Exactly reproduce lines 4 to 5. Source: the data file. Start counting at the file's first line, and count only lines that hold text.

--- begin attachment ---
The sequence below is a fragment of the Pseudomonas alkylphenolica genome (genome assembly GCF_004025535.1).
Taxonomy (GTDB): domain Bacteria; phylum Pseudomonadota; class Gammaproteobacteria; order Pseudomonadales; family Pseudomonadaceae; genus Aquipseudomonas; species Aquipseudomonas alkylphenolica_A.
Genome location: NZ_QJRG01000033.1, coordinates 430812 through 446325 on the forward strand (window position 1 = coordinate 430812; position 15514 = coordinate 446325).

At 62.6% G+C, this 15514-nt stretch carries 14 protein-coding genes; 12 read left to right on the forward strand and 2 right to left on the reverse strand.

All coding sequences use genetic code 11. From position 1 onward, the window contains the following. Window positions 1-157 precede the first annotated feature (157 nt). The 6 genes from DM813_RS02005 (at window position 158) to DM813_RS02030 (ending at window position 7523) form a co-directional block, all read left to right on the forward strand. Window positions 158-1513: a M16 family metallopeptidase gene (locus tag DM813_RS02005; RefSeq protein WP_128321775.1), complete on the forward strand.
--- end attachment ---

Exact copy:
At 62.6% G+C, this 15514-nt stretch carries 14 protein-coding genes; 12 read left to right on the forward strand and 2 right to left on the reverse strand.

All coding sequences use genetic code 11. From position 1 onward, the window contains the following. Window positions 1-157 precede the first annotated feature (157 nt). The 6 genes from DM813_RS02005 (at window position 158) to DM813_RS02030 (ending at window position 7523) form a co-directional block, all read left to right on the forward strand. Window positions 158-1513: a M16 family metallopeptidase gene (locus tag DM813_RS02005; RefSeq protein WP_128321775.1), complete on the forward strand.